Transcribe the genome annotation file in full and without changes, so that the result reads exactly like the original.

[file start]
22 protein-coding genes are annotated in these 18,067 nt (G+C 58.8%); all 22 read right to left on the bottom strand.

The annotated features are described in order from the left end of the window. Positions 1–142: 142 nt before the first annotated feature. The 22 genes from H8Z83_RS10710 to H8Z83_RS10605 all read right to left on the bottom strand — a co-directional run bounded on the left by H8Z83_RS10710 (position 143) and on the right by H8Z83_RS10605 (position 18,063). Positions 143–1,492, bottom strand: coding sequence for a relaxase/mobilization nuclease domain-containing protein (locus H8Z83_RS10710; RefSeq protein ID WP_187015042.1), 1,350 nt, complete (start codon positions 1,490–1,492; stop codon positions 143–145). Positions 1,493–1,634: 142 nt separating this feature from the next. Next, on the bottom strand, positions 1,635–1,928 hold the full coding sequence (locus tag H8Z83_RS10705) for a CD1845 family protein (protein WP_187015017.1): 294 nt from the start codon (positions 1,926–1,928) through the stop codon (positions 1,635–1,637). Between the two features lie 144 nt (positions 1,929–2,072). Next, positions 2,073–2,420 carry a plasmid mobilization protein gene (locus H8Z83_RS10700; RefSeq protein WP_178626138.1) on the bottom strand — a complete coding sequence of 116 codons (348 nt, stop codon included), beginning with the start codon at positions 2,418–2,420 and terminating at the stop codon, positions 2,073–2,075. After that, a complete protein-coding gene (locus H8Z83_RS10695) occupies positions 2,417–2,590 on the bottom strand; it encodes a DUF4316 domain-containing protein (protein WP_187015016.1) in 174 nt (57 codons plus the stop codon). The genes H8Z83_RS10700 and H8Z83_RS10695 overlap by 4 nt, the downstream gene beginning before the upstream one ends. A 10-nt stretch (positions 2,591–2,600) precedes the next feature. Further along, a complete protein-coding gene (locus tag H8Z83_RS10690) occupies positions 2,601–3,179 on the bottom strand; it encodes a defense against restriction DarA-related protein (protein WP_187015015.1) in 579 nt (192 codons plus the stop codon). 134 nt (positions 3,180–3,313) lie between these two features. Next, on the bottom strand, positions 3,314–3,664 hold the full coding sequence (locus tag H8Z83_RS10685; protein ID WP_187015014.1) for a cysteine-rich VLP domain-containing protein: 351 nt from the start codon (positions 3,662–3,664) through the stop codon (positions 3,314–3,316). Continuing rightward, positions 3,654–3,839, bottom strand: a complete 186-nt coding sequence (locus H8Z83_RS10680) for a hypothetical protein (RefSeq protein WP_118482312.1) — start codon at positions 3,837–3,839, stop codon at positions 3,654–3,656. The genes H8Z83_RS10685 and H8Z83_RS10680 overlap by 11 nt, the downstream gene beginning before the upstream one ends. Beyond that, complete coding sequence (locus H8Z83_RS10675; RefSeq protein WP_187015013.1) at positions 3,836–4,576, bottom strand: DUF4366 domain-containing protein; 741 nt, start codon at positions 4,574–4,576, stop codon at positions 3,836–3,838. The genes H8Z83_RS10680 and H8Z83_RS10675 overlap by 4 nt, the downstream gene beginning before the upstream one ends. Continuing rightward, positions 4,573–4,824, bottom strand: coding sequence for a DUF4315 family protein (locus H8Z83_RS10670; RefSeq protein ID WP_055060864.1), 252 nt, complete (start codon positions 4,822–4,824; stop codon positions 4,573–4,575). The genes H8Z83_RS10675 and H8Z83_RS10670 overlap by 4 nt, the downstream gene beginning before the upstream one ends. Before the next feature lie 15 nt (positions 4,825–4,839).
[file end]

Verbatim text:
22 protein-coding genes are annotated in these 18,067 nt (G+C 58.8%); all 22 read right to left on the bottom strand.

The annotated features are described in order from the left end of the window. Positions 1–142: 142 nt before the first annotated feature. The 22 genes from H8Z83_RS10710 to H8Z83_RS10605 all read right to left on the bottom strand — a co-directional run bounded on the left by H8Z83_RS10710 (position 143) and on the right by H8Z83_RS10605 (position 18,063). Positions 143–1,492, bottom strand: coding sequence for a relaxase/mobilization nuclease domain-containing protein (locus H8Z83_RS10710; RefSeq protein ID WP_187015042.1), 1,350 nt, complete (start codon positions 1,490–1,492; stop codon positions 143–145). Positions 1,493–1,634: 142 nt separating this feature from the next. Next, on the bottom strand, positions 1,635–1,928 hold the full coding sequence (locus tag H8Z83_RS10705) for a CD1845 family protein (protein WP_187015017.1): 294 nt from the start codon (positions 1,926–1,928) through the stop codon (positions 1,635–1,637). Between the two features lie 144 nt (positions 1,929–2,072). Next, positions 2,073–2,420 carry a plasmid mobilization protein gene (locus H8Z83_RS10700; RefSeq protein WP_178626138.1) on the bottom strand — a complete coding sequence of 116 codons (348 nt, stop codon included), beginning with the start codon at positions 2,418–2,420 and terminating at the stop codon, positions 2,073–2,075. After that, a complete protein-coding gene (locus H8Z83_RS10695) occupies positions 2,417–2,590 on the bottom strand; it encodes a DUF4316 domain-containing protein (protein WP_187015016.1) in 174 nt (57 codons plus the stop codon). The genes H8Z83_RS10700 and H8Z83_RS10695 overlap by 4 nt, the downstream gene beginning before the upstream one ends. A 10-nt stretch (positions 2,591–2,600) precedes the next feature. Further along, a complete protein-coding gene (locus tag H8Z83_RS10690) occupies positions 2,601–3,179 on the bottom strand; it encodes a defense against restriction DarA-related protein (protein WP_187015015.1) in 579 nt (192 codons plus the stop codon). 134 nt (positions 3,180–3,313) lie between these two features. Next, on the bottom strand, positions 3,314–3,664 hold the full coding sequence (locus tag H8Z83_RS10685; protein ID WP_187015014.1) for a cysteine-rich VLP domain-containing protein: 351 nt from the start codon (positions 3,662–3,664) through the stop codon (positions 3,314–3,316). Continuing rightward, positions 3,654–3,839, bottom strand: a complete 186-nt coding sequence (locus H8Z83_RS10680) for a hypothetical protein (RefSeq protein WP_118482312.1) — start codon at positions 3,837–3,839, stop codon at positions 3,654–3,656. The genes H8Z83_RS10685 and H8Z83_RS10680 overlap by 11 nt, the downstream gene beginning before the upstream one ends. Beyond that, complete coding sequence (locus H8Z83_RS10675; RefSeq protein WP_187015013.1) at positions 3,836–4,576, bottom strand: DUF4366 domain-containing protein; 741 nt, start codon at positions 4,574–4,576, stop codon at positions 3,836–3,838. The genes H8Z83_RS10680 and H8Z83_RS10675 overlap by 4 nt, the downstream gene beginning before the upstream one ends. Continuing rightward, positions 4,573–4,824, bottom strand: coding sequence for a DUF4315 family protein (locus H8Z83_RS10670; RefSeq protein ID WP_055060864.1), 252 nt, complete (start codon positions 4,822–4,824; stop codon positions 4,573–4,575). The genes H8Z83_RS10675 and H8Z83_RS10670 overlap by 4 nt, the downstream gene beginning before the upstream one ends. Before the next feature lie 15 nt (positions 4,825–4,839).